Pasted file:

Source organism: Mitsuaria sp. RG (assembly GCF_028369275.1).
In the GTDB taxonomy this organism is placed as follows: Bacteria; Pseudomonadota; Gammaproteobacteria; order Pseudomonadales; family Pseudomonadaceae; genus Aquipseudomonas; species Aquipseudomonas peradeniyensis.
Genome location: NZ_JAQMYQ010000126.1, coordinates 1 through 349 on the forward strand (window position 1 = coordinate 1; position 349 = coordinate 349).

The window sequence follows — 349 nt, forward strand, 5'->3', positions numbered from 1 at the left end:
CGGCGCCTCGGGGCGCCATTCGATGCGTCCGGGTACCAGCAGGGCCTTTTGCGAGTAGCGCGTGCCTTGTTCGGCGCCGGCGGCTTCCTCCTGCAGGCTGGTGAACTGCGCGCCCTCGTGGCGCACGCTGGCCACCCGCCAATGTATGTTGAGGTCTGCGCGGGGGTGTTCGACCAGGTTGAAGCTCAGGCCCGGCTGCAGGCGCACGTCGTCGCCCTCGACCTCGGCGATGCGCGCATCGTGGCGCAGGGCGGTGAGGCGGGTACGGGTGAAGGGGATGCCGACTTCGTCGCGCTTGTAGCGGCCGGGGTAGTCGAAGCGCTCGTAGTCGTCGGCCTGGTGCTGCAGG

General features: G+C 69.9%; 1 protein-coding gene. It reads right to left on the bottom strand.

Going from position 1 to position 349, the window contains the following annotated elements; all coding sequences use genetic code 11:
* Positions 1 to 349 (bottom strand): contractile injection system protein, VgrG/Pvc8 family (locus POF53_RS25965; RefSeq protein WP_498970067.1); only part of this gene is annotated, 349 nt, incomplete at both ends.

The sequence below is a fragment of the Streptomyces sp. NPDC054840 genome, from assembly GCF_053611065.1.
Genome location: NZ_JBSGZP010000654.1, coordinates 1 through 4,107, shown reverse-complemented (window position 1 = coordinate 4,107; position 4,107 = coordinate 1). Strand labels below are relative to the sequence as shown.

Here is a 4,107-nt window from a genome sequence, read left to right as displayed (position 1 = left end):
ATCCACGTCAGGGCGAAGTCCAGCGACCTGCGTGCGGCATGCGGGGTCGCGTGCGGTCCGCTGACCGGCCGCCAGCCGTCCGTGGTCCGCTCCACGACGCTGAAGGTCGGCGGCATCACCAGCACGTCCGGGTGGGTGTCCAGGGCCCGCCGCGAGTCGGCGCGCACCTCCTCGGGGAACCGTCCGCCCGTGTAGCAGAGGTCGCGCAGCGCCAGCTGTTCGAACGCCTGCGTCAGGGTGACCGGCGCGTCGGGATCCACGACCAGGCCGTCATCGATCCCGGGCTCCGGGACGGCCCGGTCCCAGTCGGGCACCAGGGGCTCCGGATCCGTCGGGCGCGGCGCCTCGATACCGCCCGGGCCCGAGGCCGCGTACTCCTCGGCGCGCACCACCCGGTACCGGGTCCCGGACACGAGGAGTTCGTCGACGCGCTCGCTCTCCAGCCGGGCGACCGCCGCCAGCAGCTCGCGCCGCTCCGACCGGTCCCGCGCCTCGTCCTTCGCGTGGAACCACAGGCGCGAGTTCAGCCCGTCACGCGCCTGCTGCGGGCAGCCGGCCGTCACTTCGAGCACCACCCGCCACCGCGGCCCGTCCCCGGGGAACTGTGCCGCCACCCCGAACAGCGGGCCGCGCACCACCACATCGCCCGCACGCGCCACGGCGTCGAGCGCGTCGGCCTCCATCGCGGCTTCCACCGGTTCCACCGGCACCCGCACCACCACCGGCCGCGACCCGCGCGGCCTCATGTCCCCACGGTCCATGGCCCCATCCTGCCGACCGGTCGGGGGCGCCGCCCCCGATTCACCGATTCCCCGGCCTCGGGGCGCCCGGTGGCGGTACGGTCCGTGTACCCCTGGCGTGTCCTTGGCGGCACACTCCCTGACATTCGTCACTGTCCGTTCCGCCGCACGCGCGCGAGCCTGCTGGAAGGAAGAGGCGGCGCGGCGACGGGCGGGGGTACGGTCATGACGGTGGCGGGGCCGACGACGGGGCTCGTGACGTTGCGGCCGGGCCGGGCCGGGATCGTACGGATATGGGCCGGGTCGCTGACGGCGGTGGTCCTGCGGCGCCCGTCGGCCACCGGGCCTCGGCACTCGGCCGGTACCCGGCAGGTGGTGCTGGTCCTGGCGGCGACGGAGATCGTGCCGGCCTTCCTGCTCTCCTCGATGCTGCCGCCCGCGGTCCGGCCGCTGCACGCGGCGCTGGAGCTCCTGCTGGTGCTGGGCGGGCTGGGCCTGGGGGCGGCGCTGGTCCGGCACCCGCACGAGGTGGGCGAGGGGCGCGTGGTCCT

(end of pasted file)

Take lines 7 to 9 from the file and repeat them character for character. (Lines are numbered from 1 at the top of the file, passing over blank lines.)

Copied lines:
Going from position 1 to position 349, the window contains the following annotated elements; all coding sequences use genetic code 11:
* Positions 1 to 349 (bottom strand): contractile injection system protein, VgrG/Pvc8 family (locus POF53_RS25965; RefSeq protein WP_498970067.1); only part of this gene is annotated, 349 nt, incomplete at both ends.

The sequence below is a fragment of the Streptomyces sp. NPDC054840 genome, from assembly GCF_053611065.1.